One afternoon late in September, a red squirrel with short arms, long finger-like claws, and superior sight was rummaging in a bed of dry leaves at the foot of a live oak tree. The red squirrel scratched and scratched searching for a place to bury the acorn that perched firmly in its tiny mouth.
Among the wirehairs of the red squirrel’s back, a tiny mosquito buzzed and buzzed searching for a place to devour an iron-rich feast.
Annoyed by the persistent zzzzs of the tiny mosquito, the red squirrel swung its short arms this way and that, drawing leaves up into the air and holding fast to the acorn between its teeth. But the tiny mosquito did not relinquish its quest to dominate the red squirrel. The red squirrel rubbed its back here and there against the live oak’s roots and up and down against the live oak’s trunk. But the tiny mosquito had clamped its tiny legs around the short, wiry hairs of the red squirrel and nestled its body into a crevice along the red squirrel’s spine. The tiny mosquito chortled, then slid its needle-like labrum into the supple skin of the red squirrel’s back and began sucking and sucking the red squirrel’s blood.
But the red squirrel, neither out of breath nor purpose looked into the sun-speckled oak leaves of the tall, tall tree and began to climb up and up and up until it reached the thinnest of branches. It pushed the acorn out of its mouth and into one of its claws, then released it, watching with its superior sight as the acorn fell and settled among the dry oak leaves. The red squirrel turned its attention back to the thinnest branch and gnawed it from the live oak limb. The tiny mosquito continued to feast. The red squirrel grabbed with its long-fingered claws one end of the rough-hewn branch and extended the other end, the pointiest end, over its shoulder and to its back and began to scratch and scratch, up and down, here and there, this way and that.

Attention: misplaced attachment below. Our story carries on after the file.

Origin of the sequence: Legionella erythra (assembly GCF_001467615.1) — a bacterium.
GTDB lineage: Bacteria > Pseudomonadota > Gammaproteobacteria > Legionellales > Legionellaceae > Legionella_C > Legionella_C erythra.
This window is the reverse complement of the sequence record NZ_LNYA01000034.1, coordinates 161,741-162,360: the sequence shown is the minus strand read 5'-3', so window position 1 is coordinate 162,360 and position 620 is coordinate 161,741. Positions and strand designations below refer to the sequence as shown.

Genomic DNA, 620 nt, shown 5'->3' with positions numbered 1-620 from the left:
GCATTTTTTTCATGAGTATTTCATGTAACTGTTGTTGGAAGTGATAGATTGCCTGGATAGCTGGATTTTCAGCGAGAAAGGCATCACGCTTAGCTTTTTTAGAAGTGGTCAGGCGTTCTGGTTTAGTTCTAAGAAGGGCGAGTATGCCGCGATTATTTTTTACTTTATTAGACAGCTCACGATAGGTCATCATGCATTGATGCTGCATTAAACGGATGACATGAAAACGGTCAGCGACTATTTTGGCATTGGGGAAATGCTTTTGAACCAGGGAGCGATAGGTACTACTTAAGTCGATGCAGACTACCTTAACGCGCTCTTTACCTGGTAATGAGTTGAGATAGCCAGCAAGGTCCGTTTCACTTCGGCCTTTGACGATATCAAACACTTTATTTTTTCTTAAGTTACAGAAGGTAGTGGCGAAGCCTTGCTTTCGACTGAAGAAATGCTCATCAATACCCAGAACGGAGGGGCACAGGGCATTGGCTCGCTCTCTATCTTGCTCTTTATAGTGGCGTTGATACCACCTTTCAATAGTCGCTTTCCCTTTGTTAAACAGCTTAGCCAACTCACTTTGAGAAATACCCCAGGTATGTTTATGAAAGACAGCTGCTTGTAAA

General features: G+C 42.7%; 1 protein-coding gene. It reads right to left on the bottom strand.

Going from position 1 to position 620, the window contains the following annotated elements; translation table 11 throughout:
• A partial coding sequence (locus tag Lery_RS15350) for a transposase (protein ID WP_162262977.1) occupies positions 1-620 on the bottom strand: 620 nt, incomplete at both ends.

The tiny mosquito ceased feasting and found itself tangled among the wiry short hairs. It buzzed and buzzed that way and this, there and here, down and up trying to get free.
But the red squirrel’s branch found the tiny mosquito and tore one of its wings. Then, the branch tore the other wing, and the tiny insect somersaulted
until it was smacked by the red squirrel’s tail as it hopped between the limbs of the tall tree down to the leafy floor.
And there, in the bed of live oak leaves, beside the acorn, the red squirrel reclined and picked the wingless stub off its tail, examined the tiny body pinched between its claws, and with its superior sight saw on its tiny gray-striped ass a tattoo of a president leaning against a tree morel, counting red squirrels. The red squirrel ate the pest, belched, picked up the acorn, put it back between its teeth, and resumed scratching at the bed of dry oak leaves.
original version first published in The Houston Literary Review